Finally – don’t pay the demo crew until the job is 100% done. Before you start the next step; FRAMING, make sure your framing contractor has had a chance to inspect the demo. Framing carpenters are not cheap, so it’s very expensive if they have to remove a wall that the Demo contractor missed. Finally, all trash and debris should be in the dumpster and the house should be swept and vacuumed. Every contractor should be responsible for leaving the place clean for the next guy.
During the demo inspection, tell your prospective framing contractor that you’ll need a full material list including all wood, plywood, nails, etc. You can control your costs if you take that list to a few building supply stores for quotes. You can also control your contractors a bit better when you supply the materials. This of course puts more work on you, but it will be much easier to negotiate with the contractors because you’ll only be negotiating labor.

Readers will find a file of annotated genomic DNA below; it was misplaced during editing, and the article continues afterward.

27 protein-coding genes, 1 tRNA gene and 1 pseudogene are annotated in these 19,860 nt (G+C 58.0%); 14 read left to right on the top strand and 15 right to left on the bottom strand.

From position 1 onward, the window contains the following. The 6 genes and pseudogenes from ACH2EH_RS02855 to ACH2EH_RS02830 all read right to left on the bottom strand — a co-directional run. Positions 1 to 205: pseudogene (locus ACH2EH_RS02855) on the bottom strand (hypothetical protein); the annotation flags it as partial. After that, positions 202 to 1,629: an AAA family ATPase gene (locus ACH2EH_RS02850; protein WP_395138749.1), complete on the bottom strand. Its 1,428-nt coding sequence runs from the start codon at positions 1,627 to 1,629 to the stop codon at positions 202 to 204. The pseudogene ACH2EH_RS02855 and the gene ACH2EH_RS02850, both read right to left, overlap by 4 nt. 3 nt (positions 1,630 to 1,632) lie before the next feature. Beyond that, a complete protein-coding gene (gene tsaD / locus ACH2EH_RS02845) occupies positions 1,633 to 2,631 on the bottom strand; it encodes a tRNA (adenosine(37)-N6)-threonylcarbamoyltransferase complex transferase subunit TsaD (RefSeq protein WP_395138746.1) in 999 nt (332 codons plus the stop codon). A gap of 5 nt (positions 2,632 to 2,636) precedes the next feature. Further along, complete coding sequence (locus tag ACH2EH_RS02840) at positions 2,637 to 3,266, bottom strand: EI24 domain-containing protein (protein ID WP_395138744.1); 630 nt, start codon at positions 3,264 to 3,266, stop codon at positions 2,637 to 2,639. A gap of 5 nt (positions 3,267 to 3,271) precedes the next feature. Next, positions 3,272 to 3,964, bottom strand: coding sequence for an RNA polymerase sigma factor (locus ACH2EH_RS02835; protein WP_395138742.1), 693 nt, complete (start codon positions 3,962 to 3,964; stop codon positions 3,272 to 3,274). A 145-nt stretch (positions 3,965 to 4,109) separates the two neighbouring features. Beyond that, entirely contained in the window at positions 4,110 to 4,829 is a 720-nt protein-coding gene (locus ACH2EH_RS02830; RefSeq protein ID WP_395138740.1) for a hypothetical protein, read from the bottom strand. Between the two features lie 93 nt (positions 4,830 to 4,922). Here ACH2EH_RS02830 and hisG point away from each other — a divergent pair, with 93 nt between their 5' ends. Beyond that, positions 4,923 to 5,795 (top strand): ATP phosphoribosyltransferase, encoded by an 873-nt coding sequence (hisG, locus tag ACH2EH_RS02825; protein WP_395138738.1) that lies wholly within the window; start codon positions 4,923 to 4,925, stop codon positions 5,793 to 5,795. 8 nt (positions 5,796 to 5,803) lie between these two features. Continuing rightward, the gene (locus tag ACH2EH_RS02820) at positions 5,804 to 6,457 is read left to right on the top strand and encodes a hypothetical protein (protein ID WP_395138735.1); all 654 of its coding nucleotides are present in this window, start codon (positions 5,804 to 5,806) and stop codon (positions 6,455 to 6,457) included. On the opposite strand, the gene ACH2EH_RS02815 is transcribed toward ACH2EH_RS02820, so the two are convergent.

Rehabbing Houses Quick Tip: Generally speaking, Home Depot will be the most competitive when you factor in the Pro discounts you’ll receive. Home Depot and Lowes work with local real estate investment clubs to offer incentives for investors. A yearly membership in your local REIA may get you quarterly rebates on all dollars you spend at Home Depot. Further, you should get to know the manager of the Pro-Desk at Home Depot. They’ll explain how the “Bid Room,” works and how you can save a TON of money on most of your orders.
Now that you have the material quote from your local supply store…you’ve solved 1/2 of the negotiation puzzle. If you intend to get several bids for the work, ask each contractor to bid the entire job, including the materials. Then, when you receive all the quotes – ask each contractor to remove materials from his number. Tell him, you want him to quote labor only.
WINNING – NEGOTIATING WITH CONTRACTORS